“The ‘job’ being offered in these emails is not real,” the email stated. “Instead, those who reply may be subjected to a ‘fake check’ scam or other scam intended to steal your money or personal information. These types of scams are common and can cost victims thousands of dollars.”
A phishing attempt is usually done over the phone or through email, in which seemingly legitimate sources attempt to obtain personal information. These attempts often disguise themselves as messages from trusted companies or organizations with the goal of tricking people into clicking links or sharing financial information.
This may seem like something that could easily be avoided, but it is a widespread, often successful tactic for online criminals.
The Federal Bureau of Investigation reported a total of $30 million in losses to phishing and similar crimes in a 2017 Internet Crime Report.
Ben Graybael, a second-year computer engineering student, has received many of these emails through his university email account.
“It has definitely made me more aware of the emails I’m receiving and who I’m receiving them from,” Graybael said.
Graybael expressed particular concern over email spoofing—where hackers send emails through legitimate university email addresses—and where these may be coming from.
“It does make me wonder, is spoofing from within a university that easy?” Graybael asked. “It makes you wonder who goes out of their way to do that.”
“The notion that these are coming from individuals that want to steal your identity is sort of a thing of the past,” Van Liew said. “These are definitely large organizations from other countries that are trying to steal data in a large amount to find ways to monetize it.”
There are many filters and screening methods that emails must go through before they end up in Seattle U inboxes. Given the sheer volume of spam, however, some are bound to slip through the cracks.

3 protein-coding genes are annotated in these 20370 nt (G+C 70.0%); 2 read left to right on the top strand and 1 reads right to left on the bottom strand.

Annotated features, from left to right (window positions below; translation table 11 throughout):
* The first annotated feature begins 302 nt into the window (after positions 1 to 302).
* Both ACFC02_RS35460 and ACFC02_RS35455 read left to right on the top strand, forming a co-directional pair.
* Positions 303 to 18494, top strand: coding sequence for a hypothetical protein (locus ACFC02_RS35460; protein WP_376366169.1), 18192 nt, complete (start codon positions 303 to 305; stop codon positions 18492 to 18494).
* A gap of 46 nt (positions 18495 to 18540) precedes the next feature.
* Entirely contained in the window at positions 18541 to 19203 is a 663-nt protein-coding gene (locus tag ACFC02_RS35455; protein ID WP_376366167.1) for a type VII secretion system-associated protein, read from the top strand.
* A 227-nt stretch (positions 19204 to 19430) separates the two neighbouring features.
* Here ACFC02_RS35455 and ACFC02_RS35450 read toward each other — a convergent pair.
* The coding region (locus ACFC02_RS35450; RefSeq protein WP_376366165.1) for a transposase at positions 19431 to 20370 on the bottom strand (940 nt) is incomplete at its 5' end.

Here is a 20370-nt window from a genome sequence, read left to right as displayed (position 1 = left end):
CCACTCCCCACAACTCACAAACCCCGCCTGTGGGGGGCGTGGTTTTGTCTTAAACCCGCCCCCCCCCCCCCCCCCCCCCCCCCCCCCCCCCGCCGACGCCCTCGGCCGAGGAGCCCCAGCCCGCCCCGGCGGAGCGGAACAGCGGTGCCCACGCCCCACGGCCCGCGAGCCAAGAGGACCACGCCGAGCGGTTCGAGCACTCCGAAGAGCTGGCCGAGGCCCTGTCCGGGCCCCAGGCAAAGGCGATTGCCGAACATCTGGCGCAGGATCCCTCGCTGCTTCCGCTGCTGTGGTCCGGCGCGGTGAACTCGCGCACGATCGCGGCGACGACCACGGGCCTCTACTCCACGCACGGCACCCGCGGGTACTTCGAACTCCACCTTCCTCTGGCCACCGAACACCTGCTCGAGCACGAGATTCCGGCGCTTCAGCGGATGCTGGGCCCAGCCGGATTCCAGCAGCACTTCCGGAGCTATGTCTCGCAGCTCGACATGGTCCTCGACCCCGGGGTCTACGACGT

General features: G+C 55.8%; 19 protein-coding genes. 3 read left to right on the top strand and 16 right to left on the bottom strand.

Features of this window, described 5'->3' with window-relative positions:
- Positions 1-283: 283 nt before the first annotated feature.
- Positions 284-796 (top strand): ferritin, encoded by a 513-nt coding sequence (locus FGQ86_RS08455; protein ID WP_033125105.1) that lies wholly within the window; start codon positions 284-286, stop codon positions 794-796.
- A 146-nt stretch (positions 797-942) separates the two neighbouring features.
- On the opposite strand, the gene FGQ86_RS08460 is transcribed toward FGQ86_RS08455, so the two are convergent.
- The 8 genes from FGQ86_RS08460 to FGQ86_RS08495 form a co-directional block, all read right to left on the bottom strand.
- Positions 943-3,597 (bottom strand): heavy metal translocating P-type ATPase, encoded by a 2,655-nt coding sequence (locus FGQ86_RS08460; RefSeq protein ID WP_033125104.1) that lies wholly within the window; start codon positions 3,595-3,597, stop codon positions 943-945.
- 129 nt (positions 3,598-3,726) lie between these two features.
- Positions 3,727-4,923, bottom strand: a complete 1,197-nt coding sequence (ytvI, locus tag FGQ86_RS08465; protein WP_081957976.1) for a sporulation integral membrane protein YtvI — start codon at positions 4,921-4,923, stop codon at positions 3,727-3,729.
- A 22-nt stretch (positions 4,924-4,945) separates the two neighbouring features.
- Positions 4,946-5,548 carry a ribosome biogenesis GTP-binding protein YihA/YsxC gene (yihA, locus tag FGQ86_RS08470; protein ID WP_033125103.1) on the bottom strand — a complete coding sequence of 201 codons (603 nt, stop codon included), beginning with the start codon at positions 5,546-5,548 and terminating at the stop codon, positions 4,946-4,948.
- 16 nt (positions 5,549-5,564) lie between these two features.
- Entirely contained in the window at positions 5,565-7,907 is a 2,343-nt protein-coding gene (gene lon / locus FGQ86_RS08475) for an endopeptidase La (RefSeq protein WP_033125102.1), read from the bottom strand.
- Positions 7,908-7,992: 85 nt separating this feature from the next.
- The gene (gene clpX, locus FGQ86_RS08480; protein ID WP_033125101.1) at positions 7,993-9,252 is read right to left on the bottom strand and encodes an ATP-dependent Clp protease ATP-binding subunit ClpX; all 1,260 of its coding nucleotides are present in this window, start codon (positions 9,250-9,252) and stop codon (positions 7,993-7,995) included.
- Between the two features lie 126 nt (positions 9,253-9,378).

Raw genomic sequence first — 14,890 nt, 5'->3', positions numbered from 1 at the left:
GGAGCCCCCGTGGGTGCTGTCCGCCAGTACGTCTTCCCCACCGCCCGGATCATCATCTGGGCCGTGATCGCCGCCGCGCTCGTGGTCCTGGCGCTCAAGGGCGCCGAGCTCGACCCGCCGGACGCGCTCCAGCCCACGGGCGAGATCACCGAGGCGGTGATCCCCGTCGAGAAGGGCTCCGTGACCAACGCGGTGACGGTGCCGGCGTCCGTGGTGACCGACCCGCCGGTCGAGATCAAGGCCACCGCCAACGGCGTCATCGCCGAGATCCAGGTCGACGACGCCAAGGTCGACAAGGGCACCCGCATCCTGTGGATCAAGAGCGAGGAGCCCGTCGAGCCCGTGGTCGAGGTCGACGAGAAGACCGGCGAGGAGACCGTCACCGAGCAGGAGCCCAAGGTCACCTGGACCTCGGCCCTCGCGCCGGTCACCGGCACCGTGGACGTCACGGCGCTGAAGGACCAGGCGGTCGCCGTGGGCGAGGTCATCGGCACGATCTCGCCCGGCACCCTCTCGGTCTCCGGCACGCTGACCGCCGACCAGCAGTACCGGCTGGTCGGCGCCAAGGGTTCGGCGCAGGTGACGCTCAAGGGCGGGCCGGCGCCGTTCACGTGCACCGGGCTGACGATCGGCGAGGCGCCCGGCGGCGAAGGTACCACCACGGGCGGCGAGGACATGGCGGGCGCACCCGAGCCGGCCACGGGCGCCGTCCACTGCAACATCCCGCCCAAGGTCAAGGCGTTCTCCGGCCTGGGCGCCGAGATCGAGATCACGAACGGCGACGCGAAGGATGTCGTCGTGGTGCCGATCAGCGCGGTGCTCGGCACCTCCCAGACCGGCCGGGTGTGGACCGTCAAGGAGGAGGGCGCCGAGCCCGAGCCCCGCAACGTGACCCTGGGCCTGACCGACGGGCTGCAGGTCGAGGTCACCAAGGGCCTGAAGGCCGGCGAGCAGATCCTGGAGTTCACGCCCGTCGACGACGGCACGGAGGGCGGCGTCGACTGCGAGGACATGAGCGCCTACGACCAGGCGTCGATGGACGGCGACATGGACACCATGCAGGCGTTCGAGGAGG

“We receive anywhere between three and 400,000 emails a day to Seattle University emails,” Van Liew said. “It’s estimated that about 40% of all emails, maybe a little bit above that, are malicious in one way or another.”
Protecting the Seattle U community from phishing attacks is a two-way street, and Van Liew was eager to discuss important steps students, faculty and staff can take to protect themselves from phishing.
The first and most important piece of advice is to never respond to emails with personal or financial information. Van Liew also recommended using unique passwords for different accounts—especially for the Seattle U email account—since a common way for attackers to compromise accounts is by using the same password retrieved from another account.
“Using a different password is a really big deal, because you can safely assume that the social media site you’re using will eventually get hacked,” Van Liew said.
Van Liew also highlighted a new service that Information Technology Services (ITS) will be providing for the university community soon.
“Over the next year we will roll out multifactor authentication—which is an additional confirmation—usually through your cell phone, to say I have
Director of Risk and Cybersecurity Jerry Vergeront is leading many new initiatives to combat cyber crime targeting Seattle U, such as shortening incident response time, increasing the overall level of data encryption and increasing threat visibility.
One of Vergeront’s main goals is to increase awareness amongst the student population about protecting themselves from cybercrime. Plans in the works include a regular newsletter with updates and security tips, as well as cyber security trainings that would be available to students.
“One of the things that I want to put in place that our team will oversee is security training for individuals,” Vergeront said. “I want to have additional training that will be available for students on how you can protect yourself.”
Erick may be reached at [email protected]